“Mahmood Momjee, after all these years. Just like that. What are you doing in Mumbai?”
Oho, the old magic still works. Mahmood explains that he is passing through on business, but does not mention Zeenie or her passport. Rohini nods vigorously and ushers him in.
“What a wonderful home you have.” Mahmood takes in the marble-floored living room, the antique bronze statue of Nataraj, the fake leather couches.
“Yes, it’s nice. Suraj is doing well at work, God be thanked. It’s so nice to see you. Sit, sit.”
Mahmood sinks down into a couch. “Well, I just wanted to stop by for a few minutes and ask you if-”
“You look wonderful, Mahmood. So youthful. Just as I remember.” Rohini stares at him with unmasked joy.
“Why thank you. I can’t believe you look so…grown up.”
“I’ve become fat. The weight won’t come off, no matter what I do.”
“No, no, you look wonderful. Wonderful.” Mahmood has the pleasure of watching her blush.
“But Mahmood, you must be starving, it is lunchtime.”
“Oh, no, no, I don’t have time for food, I wanted to ask you-”
“Well let me at least make you a cup of tea.”
Before he can protest, she has hurried down a corridor and is out of sight. Mahmood slumps deeper into the leather couch and looks out: a sliver of Arabian Ocean is visible between the massed high-rise buildings.
He tries to remember why he had broken up with Rohini, why he had thought she was not good enough for him. After his accounting degree, he could have proposed to her; they could have had a small wedding, started out in a tiny apartment in Bandra. He could have taken a government job, made money—not large bribes, just small ones—and by now he could have bought a flat just like this one. If he had gone down that path, he now would have a wife who cared for him, whose face brightened when she saw him…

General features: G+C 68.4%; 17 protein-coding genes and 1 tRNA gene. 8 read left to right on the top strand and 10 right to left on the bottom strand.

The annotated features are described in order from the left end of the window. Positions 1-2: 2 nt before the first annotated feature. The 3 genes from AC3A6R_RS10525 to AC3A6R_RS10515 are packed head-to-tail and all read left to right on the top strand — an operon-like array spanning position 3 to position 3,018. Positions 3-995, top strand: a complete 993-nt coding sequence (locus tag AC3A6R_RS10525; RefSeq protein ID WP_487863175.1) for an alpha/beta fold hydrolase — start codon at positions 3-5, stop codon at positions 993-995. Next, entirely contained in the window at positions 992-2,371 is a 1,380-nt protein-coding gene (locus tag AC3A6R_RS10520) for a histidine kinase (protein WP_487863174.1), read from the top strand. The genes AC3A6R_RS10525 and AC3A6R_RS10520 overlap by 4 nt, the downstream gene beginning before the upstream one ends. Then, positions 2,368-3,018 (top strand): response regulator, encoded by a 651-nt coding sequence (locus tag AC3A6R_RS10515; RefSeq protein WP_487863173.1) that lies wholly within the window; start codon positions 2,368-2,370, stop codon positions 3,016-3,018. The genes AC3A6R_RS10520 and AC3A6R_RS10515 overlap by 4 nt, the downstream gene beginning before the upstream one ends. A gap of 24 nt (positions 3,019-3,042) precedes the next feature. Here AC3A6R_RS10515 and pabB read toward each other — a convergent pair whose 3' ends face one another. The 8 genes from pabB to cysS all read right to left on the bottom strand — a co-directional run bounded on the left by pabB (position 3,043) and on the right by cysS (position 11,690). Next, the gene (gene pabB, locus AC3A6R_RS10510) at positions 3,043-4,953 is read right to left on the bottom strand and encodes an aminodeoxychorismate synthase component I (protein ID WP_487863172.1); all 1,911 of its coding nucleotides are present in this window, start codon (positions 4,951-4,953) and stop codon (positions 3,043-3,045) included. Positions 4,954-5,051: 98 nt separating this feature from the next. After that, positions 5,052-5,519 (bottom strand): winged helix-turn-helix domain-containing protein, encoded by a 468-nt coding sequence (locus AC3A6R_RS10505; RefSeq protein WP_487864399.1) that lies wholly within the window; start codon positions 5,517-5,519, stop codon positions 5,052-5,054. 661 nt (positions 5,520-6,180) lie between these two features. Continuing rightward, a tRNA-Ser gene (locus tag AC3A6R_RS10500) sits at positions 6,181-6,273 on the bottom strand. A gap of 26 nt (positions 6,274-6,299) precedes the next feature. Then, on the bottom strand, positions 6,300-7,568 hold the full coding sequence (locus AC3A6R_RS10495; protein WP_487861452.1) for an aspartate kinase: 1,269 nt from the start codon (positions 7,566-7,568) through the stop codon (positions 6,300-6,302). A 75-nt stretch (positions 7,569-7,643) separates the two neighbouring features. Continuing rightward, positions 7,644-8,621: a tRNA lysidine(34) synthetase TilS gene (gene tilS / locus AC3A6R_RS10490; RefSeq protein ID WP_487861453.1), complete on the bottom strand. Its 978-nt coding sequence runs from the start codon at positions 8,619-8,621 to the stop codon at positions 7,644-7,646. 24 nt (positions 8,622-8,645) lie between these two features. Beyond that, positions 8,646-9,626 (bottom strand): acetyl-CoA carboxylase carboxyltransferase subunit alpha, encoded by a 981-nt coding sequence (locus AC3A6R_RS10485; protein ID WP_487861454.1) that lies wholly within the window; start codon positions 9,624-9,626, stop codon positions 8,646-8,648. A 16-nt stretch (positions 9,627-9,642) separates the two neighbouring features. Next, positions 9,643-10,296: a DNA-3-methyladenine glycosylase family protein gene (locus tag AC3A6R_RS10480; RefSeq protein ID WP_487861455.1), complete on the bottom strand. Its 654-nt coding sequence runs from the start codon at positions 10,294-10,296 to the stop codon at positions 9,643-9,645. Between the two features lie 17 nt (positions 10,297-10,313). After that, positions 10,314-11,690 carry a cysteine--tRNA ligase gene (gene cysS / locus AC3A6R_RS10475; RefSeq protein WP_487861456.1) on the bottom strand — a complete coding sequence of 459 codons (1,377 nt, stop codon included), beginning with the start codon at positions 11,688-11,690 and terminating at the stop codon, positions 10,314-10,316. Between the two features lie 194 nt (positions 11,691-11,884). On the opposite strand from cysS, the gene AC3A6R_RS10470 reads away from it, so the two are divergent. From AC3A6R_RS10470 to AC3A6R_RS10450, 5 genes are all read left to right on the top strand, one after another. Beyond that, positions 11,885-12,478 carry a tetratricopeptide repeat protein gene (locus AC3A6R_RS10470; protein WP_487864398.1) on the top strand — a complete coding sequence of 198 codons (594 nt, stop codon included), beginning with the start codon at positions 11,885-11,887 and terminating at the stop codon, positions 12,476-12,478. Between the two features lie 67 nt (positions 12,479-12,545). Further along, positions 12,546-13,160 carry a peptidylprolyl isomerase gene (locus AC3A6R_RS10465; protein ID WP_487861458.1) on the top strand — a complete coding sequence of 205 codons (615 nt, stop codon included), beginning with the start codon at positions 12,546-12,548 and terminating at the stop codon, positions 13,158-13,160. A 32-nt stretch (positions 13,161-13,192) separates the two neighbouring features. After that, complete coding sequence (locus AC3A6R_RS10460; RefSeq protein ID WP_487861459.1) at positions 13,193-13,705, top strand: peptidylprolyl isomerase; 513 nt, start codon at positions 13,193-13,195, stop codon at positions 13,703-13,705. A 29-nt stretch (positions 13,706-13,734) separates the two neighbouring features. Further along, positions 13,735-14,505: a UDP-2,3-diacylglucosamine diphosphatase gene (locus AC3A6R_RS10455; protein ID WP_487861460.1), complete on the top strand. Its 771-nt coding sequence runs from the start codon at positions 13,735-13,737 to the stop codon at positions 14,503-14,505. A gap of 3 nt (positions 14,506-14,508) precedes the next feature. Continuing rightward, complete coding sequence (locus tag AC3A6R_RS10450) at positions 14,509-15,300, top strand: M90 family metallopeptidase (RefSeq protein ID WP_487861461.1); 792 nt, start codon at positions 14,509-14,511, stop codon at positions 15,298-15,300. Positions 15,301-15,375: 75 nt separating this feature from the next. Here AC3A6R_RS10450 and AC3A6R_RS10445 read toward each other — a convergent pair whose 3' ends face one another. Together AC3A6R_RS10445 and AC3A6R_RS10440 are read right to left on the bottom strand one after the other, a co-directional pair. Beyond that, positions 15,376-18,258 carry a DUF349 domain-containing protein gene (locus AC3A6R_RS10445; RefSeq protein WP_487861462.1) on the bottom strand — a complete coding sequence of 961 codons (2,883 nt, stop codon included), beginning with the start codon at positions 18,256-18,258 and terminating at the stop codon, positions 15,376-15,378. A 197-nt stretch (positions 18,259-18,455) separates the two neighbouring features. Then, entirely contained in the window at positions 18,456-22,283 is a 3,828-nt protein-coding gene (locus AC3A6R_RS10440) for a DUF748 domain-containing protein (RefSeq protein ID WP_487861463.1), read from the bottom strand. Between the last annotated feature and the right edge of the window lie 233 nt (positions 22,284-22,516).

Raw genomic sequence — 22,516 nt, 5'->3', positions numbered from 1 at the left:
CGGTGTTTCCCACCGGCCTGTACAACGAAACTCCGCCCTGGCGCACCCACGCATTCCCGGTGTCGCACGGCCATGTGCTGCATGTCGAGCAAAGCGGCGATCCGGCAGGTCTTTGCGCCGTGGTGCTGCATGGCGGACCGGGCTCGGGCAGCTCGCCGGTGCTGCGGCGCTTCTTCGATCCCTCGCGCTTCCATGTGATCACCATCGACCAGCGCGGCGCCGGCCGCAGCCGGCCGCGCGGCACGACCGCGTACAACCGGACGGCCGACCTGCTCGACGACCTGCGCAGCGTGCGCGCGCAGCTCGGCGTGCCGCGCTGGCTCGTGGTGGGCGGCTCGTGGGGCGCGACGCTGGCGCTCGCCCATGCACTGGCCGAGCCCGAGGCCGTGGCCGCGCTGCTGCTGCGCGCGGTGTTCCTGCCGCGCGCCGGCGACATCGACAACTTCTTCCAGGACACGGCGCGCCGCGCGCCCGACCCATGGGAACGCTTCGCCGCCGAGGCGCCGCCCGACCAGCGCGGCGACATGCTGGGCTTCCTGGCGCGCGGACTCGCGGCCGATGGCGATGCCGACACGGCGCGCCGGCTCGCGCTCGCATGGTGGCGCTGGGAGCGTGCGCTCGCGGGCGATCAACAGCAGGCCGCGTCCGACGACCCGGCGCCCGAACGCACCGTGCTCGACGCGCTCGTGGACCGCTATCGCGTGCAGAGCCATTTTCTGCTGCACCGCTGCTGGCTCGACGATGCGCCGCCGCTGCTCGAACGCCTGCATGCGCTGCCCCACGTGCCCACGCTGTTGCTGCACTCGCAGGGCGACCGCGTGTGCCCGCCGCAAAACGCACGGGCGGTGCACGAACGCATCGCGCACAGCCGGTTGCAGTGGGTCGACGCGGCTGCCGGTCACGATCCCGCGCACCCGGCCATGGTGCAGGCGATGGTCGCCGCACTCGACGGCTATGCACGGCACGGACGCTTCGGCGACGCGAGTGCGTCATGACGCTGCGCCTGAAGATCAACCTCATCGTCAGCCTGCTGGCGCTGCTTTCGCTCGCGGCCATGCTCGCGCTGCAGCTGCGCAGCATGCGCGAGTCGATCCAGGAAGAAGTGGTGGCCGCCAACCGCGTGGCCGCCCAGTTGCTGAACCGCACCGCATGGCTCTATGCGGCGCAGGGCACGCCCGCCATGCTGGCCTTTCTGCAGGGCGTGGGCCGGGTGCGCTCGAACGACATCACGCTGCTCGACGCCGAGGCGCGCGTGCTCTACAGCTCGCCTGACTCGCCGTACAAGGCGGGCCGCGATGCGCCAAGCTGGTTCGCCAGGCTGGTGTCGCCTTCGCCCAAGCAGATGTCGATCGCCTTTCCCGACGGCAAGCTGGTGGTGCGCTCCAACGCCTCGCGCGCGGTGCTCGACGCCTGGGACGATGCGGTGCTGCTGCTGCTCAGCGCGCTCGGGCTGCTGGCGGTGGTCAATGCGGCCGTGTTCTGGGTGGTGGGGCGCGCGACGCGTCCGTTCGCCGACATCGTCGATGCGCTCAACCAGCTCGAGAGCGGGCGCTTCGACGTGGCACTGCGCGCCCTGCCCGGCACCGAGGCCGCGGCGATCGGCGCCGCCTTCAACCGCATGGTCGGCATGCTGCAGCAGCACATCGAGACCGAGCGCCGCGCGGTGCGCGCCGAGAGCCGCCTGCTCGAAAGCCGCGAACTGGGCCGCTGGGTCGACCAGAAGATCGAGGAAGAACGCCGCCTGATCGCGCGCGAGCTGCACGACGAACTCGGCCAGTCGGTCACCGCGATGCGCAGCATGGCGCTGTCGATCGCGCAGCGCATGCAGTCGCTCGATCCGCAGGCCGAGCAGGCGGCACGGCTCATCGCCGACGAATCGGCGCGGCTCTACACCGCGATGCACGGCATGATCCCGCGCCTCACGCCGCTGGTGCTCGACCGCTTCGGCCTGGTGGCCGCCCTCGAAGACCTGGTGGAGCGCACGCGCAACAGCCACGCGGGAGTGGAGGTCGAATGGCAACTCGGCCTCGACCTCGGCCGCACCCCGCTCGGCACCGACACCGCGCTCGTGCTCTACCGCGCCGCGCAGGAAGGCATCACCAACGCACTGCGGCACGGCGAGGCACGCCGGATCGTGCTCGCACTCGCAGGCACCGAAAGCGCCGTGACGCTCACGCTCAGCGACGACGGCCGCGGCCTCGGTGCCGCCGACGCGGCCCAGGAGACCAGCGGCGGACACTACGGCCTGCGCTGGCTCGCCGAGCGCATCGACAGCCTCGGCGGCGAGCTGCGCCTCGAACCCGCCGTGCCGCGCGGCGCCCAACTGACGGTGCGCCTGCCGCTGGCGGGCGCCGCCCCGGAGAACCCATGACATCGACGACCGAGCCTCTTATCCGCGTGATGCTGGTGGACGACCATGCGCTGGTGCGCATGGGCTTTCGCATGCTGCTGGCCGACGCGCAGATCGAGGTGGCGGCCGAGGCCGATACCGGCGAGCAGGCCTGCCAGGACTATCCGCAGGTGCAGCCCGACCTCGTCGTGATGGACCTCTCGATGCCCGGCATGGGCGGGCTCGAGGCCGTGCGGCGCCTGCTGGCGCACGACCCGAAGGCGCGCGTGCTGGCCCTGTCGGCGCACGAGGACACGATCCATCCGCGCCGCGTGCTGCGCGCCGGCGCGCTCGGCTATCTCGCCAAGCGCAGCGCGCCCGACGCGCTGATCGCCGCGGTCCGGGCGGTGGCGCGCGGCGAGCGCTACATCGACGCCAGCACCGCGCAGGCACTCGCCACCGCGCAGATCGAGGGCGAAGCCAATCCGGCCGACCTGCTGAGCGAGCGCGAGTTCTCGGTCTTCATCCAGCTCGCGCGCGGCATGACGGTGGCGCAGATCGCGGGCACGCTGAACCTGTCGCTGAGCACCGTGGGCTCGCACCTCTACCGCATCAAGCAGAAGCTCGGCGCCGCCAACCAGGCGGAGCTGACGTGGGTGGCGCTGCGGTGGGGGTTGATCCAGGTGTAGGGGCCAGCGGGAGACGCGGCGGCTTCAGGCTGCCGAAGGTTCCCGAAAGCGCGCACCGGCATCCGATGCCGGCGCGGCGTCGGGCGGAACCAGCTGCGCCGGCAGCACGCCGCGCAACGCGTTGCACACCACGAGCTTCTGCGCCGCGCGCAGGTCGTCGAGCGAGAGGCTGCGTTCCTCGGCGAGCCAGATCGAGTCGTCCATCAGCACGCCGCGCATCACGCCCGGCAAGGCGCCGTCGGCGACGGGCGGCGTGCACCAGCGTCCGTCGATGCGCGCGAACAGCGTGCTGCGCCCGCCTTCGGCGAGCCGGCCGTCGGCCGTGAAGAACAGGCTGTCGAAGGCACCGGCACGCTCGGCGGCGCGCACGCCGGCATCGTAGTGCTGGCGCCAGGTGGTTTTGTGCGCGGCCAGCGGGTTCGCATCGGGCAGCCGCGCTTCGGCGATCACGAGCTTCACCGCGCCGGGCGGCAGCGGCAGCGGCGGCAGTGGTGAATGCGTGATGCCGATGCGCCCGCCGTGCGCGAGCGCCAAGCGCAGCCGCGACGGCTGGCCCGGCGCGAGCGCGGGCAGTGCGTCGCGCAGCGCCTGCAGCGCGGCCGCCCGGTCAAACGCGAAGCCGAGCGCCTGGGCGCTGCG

Rohini returns with a silver teapot on a tray and a plate piled high with deep-fried savory samosas. They are delicious, with a flaky casing and soft potato filling.
Watching him eat, Rohini smiles again. “Home made, you know. But this is nothing. If I had known you were coming, I would have made some proper food-”
A loud wail comes from an adjoining room. Mahmood startles, and the plate jumps in his hands.
“Aare, sorry Mahmood, one second, I’ll be right back.”
Disappearing down the hall, Rohini returns a minute later, carrying a small bundle in her arms. “Here, just hold him for a second. I have to heat up some milk.”
Stunned, Mahmood is left holding a tiny baby, surprisingly warm and heavy. Rohini has a child? He rocks the child back and forth, and it looks up at him. It looks nothing like Rohini, it resembles a wizened old man, with sparse hair and small, curious black eyes.
She returns with a bottle of formula and feeds the baby who sucks greedily, making smacking noises.
They talk some more, about Dubai and Mahmood’s important job at the Dubai Bank, but Rohini is only half-listening, distracted by the baby, who gurgles and spits milk. Mahmood cannot get over the baby, and it becomes a wedge between them, a reminder of Rohini’s absent husband.